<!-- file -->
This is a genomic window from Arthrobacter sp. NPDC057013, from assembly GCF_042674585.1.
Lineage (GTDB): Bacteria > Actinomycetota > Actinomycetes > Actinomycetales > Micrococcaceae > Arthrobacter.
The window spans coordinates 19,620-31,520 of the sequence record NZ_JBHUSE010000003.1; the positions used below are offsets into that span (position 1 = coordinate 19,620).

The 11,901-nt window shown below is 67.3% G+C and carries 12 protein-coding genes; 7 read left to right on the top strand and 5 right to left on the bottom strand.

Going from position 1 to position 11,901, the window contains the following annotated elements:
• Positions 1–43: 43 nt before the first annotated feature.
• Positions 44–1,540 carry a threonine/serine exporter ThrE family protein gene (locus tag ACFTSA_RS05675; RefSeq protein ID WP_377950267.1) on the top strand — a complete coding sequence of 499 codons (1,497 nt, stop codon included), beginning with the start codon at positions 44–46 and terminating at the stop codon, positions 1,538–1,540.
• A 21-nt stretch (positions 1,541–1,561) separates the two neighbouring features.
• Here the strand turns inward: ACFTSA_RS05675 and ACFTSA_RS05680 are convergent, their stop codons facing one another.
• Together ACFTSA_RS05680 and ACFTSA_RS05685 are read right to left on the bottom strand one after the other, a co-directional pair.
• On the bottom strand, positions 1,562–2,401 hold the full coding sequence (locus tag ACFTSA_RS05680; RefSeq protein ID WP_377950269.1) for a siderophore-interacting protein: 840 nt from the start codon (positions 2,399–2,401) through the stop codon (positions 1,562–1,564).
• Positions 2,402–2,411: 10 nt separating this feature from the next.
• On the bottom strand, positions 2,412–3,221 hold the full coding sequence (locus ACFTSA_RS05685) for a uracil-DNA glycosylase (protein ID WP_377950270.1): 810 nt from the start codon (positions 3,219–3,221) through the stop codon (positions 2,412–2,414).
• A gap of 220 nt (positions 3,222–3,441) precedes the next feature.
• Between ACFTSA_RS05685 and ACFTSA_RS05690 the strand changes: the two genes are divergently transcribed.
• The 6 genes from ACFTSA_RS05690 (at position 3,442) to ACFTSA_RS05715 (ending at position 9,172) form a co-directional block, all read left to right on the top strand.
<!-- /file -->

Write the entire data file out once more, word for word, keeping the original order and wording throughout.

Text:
This is a genomic window from Arthrobacter sp. NPDC057013, from assembly GCF_042674585.1.
Lineage (GTDB): Bacteria > Actinomycetota > Actinomycetes > Actinomycetales > Micrococcaceae > Arthrobacter.
The window spans coordinates 19,620-31,520 of the sequence record NZ_JBHUSE010000003.1; the positions used below are offsets into that span (position 1 = coordinate 19,620).

The 11,901-nt window shown below is 67.3% G+C and carries 12 protein-coding genes; 7 read left to right on the top strand and 5 right to left on the bottom strand.

Going from position 1 to position 11,901, the window contains the following annotated elements:
• Positions 1–43: 43 nt before the first annotated feature.
• Positions 44–1,540 carry a threonine/serine exporter ThrE family protein gene (locus tag ACFTSA_RS05675; RefSeq protein ID WP_377950267.1) on the top strand — a complete coding sequence of 499 codons (1,497 nt, stop codon included), beginning with the start codon at positions 44–46 and terminating at the stop codon, positions 1,538–1,540.
• A 21-nt stretch (positions 1,541–1,561) separates the two neighbouring features.
• Here the strand turns inward: ACFTSA_RS05675 and ACFTSA_RS05680 are convergent, their stop codons facing one another.
• Together ACFTSA_RS05680 and ACFTSA_RS05685 are read right to left on the bottom strand one after the other, a co-directional pair.
• On the bottom strand, positions 1,562–2,401 hold the full coding sequence (locus tag ACFTSA_RS05680; RefSeq protein ID WP_377950269.1) for a siderophore-interacting protein: 840 nt from the start codon (positions 2,399–2,401) through the stop codon (positions 1,562–1,564).
• Positions 2,402–2,411: 10 nt separating this feature from the next.
• On the bottom strand, positions 2,412–3,221 hold the full coding sequence (locus ACFTSA_RS05685) for a uracil-DNA glycosylase (protein ID WP_377950270.1): 810 nt from the start codon (positions 3,219–3,221) through the stop codon (positions 2,412–2,414).
• A gap of 220 nt (positions 3,222–3,441) precedes the next feature.
• Between ACFTSA_RS05685 and ACFTSA_RS05690 the strand changes: the two genes are divergently transcribed.
• The 6 genes from ACFTSA_RS05690 (at position 3,442) to ACFTSA_RS05715 (ending at position 9,172) form a co-directional block, all read left to right on the top strand.